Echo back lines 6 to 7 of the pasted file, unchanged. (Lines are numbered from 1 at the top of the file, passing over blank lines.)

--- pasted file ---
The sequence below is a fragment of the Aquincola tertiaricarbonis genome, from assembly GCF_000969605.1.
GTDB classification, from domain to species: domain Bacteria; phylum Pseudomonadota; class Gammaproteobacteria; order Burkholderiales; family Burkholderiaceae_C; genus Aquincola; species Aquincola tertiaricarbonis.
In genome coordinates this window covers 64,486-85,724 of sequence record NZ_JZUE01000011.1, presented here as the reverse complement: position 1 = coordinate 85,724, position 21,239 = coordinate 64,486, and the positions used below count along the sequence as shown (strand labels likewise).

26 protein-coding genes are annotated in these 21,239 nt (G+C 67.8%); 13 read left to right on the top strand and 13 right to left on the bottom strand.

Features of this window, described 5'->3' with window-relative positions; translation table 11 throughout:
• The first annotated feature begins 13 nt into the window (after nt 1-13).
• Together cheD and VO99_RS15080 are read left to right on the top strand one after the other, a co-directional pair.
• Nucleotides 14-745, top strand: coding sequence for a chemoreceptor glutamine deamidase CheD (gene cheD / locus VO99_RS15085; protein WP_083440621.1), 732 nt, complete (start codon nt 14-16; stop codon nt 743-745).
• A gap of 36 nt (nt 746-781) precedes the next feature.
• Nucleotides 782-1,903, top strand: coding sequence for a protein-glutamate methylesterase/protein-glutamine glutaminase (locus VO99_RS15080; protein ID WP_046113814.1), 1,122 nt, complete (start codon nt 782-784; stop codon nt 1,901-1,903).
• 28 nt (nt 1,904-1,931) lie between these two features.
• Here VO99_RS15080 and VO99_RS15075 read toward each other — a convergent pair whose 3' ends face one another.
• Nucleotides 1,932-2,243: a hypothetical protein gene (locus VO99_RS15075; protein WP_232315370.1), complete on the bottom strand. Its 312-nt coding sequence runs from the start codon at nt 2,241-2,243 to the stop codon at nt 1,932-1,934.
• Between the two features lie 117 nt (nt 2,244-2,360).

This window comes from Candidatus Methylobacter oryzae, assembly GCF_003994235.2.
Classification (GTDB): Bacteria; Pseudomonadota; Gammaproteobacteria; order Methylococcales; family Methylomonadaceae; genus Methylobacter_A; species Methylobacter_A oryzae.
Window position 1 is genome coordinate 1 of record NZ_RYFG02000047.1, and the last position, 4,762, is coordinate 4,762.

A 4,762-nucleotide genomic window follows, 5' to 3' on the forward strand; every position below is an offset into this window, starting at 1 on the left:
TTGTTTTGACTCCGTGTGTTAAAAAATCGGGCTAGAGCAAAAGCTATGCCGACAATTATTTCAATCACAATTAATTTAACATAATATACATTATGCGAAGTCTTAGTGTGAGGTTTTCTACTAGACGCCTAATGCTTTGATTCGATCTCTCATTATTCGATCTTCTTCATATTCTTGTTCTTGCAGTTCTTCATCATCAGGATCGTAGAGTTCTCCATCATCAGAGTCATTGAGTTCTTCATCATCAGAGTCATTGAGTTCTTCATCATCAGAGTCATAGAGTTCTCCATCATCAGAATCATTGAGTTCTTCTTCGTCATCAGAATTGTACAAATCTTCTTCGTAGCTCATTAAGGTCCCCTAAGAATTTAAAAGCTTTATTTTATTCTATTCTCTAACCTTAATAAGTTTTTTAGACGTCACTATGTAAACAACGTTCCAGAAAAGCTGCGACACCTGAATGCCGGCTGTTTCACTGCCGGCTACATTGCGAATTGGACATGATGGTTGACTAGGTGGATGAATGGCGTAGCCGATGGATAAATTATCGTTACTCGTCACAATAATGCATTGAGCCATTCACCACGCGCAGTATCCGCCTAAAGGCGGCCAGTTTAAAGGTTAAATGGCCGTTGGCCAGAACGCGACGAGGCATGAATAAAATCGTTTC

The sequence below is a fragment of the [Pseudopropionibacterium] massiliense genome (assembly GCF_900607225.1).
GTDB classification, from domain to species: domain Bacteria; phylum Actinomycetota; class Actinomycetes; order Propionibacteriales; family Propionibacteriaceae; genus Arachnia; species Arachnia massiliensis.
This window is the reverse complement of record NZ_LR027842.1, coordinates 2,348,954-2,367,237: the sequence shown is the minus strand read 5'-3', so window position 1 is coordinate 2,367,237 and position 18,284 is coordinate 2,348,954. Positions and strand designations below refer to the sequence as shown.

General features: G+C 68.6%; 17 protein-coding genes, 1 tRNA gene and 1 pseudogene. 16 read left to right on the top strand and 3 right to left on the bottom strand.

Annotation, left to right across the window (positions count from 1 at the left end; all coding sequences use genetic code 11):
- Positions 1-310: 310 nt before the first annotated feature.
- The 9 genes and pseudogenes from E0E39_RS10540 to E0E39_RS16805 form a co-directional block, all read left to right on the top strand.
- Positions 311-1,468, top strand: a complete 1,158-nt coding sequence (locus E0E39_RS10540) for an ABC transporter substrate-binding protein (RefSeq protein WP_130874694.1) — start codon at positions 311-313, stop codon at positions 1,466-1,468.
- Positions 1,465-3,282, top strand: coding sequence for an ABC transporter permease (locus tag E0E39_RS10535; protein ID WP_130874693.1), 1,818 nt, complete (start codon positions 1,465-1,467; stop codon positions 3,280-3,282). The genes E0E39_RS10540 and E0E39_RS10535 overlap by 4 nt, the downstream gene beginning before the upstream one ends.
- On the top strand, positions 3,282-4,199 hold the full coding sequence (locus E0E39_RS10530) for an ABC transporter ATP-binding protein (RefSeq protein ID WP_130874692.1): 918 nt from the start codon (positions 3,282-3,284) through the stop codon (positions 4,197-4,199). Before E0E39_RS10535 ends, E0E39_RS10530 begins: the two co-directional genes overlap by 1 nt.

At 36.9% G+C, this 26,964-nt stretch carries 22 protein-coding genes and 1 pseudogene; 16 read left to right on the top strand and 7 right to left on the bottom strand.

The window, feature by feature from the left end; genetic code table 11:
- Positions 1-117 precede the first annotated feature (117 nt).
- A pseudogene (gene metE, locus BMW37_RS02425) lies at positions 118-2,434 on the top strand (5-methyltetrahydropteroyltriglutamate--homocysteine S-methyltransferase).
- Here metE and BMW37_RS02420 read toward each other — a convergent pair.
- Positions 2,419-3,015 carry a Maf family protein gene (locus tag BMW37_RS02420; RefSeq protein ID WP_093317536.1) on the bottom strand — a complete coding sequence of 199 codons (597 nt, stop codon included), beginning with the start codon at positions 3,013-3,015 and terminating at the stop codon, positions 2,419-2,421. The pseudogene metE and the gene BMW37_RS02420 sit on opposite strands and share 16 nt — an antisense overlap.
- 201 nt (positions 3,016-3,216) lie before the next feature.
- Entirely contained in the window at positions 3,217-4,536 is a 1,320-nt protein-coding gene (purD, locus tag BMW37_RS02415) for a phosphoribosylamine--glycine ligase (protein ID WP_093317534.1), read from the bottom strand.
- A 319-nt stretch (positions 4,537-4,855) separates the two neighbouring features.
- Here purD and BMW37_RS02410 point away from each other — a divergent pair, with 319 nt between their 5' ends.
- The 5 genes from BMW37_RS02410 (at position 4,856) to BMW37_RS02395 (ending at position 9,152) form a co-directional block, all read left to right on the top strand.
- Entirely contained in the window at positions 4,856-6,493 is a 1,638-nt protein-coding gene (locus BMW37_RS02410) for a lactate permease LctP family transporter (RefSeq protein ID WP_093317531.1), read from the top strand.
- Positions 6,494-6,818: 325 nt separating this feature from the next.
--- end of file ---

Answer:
• The first annotated feature begins 13 nt into the window (after nt 1-13).
• Together cheD and VO99_RS15080 are read left to right on the top strand one after the other, a co-directional pair.